So Florida Lawmakers took a moment to announce they've come closer to finalizing the Property Tax Reforms that have been the subject of special legislative sessions that seem positively never-ending to residents in the state.
The local media has been buzzing with anticipation of the final announcement of where the taxes will roll back - but based on the latest numbers, I am personally quite underwhelmed.
There were issues that went untouched entirely and property owner classes who really are only getting token reductions while the "target property owner class" really didn't get that big a boost by the numbers.
Here's the breakdown:
- Taxes will be frozen at 2006 levels at the City and County levels... this coming from ideas that said there would be an actual rollback as far as back to 2001.
- Taxes will be reduced by 0-9%... those that get a 0% reduction are likely going to be upset... but 9% isn't a lot considering some assessed values have gone up considerably more than that in recent years. Counties and cities that have raised taxes the most in the past years will have the steepest reductions. Palm Beach County Florida is due 9% for sure. Some cities like Belle Glade Florida that have not raised taxes would not reduce taxes.
- Revenue growth for Cities and Counties would be capped in the future based on growth of personal income in the state... so local surges in population and job creation would be countered if the entire state doesn't grow in synch.
- Local governments could veto their caps, but only with a unanimous vote.
- School Taxes will be untouched in the first year... but that's just a warning to local governments to prepare themselves. With thousands of vacant teaching positions, cutting taxes won't help when trying to fill those spots!
Homestead...ugh, what an issue. My past posts detailed homesteading and the new percentage system. Here's how it will work...but only after a majority vote (possibly not a simple majority but a 60% majority will be needed) on January 29, 2008 in the Florida Presidential Primary Election:
- 75% off the first $200,000 in value... house assessed for $200,000 would pay taxes on $50,000 value.
- 15% off the next $300,000 in value... house assessed for $500,000 would pay taxes based on $305,000 value ... i.e. $50,000 for the first $200,000 and $255,000 on the next $300,000 in value
- No further exemption for homes valued above $500,000
- This plan definitely targets people who own or will own property in the low and moderate income ranges
- This plan is far superior to a flat $25,000 homestead which does little at the top or bottom of value
- This plan misses the mark in many counties where median property values are higher than $200,000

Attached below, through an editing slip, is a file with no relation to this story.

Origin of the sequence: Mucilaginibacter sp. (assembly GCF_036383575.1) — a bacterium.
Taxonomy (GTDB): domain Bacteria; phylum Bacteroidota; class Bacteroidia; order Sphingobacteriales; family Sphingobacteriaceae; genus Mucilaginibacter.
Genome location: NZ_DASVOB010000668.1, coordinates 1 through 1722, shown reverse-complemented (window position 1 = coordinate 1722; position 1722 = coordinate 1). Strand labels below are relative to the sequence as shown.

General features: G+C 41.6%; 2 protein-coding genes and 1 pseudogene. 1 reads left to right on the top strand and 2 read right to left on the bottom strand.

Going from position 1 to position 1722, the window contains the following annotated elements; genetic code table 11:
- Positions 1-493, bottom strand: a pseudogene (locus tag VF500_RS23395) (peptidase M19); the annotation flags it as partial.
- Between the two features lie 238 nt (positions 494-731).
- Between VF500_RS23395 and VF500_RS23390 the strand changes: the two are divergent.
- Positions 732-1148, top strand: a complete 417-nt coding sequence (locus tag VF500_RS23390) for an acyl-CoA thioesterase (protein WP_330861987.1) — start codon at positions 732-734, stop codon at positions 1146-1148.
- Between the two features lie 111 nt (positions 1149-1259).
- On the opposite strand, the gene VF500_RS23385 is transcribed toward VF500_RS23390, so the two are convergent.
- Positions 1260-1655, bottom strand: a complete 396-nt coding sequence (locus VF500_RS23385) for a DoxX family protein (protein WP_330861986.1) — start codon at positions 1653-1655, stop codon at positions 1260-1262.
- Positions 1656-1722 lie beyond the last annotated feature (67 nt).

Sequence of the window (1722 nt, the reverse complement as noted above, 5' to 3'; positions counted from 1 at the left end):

- This plan does not help a huge sector of middle income property owners at the $400-650K range which is a large section of future middle-income buyers. This price range is basically where the family homes come in for many of the "middle class" citizens live that Legislators wanted to help keep in the state.
- Portability... with only a tax freeze, many people will be frozen in their current homes and unable to upgrade or move because the issue of Portability has not been addressed. Only people that have been in their houses for longer than 4 years will really feel the significance of this plan
- Assessment Practices... the big issue in South Florida has been the interpretation of assessed values by County Appraisers. The Palm Beach County Florida Appraisers office has been embattled due to their view on Highest and Best Use judgements vs Property in current use. Having the Appraiser assess your property based on what the property could be some day in the future is unfair.
- Commercial Property Owners & Investors... a rollback to 2006 and a reduction of 9% for most of South Florida and other high growth Florida Counties will do little to help investors and businesses that own property. The incentive to move to Florida is diminished by the high property taxes.
- Renters... without reducing taxes of Investors, the high cost of taxes must be passed on via higher rents. This is a large population and a big issue for the working class.
- Snowbirds... a large part of the economy, albeit the seasonal economy, are the second homeowners from out of state. These property owners will get no further reductions. These are the people who eventually do move down full time but will not get the benefit of longer term ownership and portability if they upgrade or downgrade when they move down to Florida full time.
- Foreign Investors... this is the same scenario as snowbirds and commercial property owners. A lack of further reduction will lessen potential gains for these investors and send them to other destinations instead of Florida.
All in all... it is a start... but legislators need to reconsider both the freeze date and possibly roll back further (2004??)... and also at least address Portability and Assessment Practices to benefit a broader range of Property Owners.